Events at Tata Sons show that independent directors are there to support the dominant shareholder rather than protecting the interests of minority shareholders.
Six independent directors at Indian Hotels Ltd. unanimously expressed their support for Cyrus Mistry last week. Mistry was recently removed as chairman of Tata Sons. As the Tata group had signalled that it would like Mistry to step down as chairman of the group companies, the independent directors were, in effect, defying the dominant shareholder (a shareholder who holds the single largest or controlling equity stake in a company but not necessarily a majority stake).
This must be the first action of its kind by independent directors in India. It hugely complicates matters for the Tata Group where Indian Hotels is concerned. It also raises the disconcerting possibility that independent directors at other Group companies chaired by Mistry could act likewise. If that happens, it could make it difficult for the Group to assert its control over those companies as well.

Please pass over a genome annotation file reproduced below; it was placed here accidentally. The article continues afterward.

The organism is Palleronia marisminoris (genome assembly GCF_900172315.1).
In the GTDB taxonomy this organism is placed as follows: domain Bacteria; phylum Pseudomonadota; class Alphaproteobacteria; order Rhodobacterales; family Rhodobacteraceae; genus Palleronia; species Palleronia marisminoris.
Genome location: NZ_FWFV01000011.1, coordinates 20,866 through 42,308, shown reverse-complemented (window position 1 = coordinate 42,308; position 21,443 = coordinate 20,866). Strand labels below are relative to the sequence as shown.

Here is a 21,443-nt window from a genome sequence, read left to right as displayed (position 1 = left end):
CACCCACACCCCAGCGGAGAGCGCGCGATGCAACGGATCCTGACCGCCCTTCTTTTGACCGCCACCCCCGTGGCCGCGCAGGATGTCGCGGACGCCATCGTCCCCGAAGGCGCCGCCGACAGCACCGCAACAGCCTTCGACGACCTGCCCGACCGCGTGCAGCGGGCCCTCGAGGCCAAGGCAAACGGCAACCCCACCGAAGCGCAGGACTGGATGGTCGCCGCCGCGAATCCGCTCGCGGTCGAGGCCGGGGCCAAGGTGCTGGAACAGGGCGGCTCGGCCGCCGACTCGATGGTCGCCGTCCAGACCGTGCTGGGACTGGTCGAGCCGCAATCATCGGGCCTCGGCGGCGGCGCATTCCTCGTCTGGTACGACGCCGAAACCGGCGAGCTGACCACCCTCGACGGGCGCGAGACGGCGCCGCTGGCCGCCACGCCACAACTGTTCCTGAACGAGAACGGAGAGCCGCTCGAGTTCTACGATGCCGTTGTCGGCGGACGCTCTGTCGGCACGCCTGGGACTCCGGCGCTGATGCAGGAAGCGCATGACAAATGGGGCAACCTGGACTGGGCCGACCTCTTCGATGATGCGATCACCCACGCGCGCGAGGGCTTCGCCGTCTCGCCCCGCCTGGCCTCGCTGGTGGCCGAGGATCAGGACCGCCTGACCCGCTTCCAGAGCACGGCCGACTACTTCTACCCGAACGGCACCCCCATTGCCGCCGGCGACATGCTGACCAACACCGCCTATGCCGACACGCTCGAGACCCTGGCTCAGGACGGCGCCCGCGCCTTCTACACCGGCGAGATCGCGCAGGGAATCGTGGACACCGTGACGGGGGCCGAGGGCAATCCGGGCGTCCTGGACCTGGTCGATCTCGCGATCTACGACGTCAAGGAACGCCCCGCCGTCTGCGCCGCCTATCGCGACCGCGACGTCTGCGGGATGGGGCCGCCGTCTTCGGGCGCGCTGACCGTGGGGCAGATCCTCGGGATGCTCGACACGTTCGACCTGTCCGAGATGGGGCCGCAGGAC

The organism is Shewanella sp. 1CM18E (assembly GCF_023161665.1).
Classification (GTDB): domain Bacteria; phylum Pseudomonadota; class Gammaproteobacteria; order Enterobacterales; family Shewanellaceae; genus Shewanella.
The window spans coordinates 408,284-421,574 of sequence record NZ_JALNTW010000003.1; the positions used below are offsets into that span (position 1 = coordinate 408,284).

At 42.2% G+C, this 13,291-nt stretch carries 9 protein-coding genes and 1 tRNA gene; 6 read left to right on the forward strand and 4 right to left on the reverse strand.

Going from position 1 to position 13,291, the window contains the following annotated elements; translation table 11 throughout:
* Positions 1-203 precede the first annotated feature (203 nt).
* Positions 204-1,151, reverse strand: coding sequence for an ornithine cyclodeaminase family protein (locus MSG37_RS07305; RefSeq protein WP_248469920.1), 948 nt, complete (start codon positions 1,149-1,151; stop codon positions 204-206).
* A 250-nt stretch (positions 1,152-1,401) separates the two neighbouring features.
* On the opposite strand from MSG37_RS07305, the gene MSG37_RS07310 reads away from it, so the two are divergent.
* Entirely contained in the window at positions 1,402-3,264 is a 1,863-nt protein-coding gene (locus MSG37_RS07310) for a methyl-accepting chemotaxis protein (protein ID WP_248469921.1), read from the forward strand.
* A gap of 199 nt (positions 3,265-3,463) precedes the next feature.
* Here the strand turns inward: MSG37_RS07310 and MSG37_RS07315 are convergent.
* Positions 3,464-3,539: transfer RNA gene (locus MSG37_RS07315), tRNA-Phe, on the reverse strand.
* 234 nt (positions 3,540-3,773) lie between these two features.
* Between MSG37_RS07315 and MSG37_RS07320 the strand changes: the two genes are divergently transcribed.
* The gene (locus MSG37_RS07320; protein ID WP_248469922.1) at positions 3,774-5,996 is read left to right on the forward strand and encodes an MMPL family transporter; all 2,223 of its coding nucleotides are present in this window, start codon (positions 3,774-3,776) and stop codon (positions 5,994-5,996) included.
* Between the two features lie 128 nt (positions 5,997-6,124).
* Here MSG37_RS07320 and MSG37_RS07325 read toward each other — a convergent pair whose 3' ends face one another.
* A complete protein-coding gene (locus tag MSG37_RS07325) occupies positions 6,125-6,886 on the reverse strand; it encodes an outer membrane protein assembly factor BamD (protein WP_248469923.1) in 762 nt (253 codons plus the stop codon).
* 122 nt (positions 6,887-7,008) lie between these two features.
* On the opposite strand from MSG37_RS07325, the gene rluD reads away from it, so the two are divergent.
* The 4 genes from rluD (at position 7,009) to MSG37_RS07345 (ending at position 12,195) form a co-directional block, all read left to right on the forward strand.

Many have lauded the move by the independent directors at Indian Hotels. It would be premature, however, to view it as signalling a new trend. We need to face up to the fact that the corporate governance model, which has been borrowed from the Anglo-Saxon world, suffers from serious infirmities, more so when applied to the Indian context.
In the Anglo-Saxon model of the company, we have professional managers accountable to dispersed shareholders. Incredible as it may sound, although the board of directors is supposed to represent shareholders, the latter had, for very long, little or no say in appointing directors. The board of directors was self-selecting and self-perpetuating. Directors were chosen by the management and it was almost impossible for shareholders to have any say in the matter.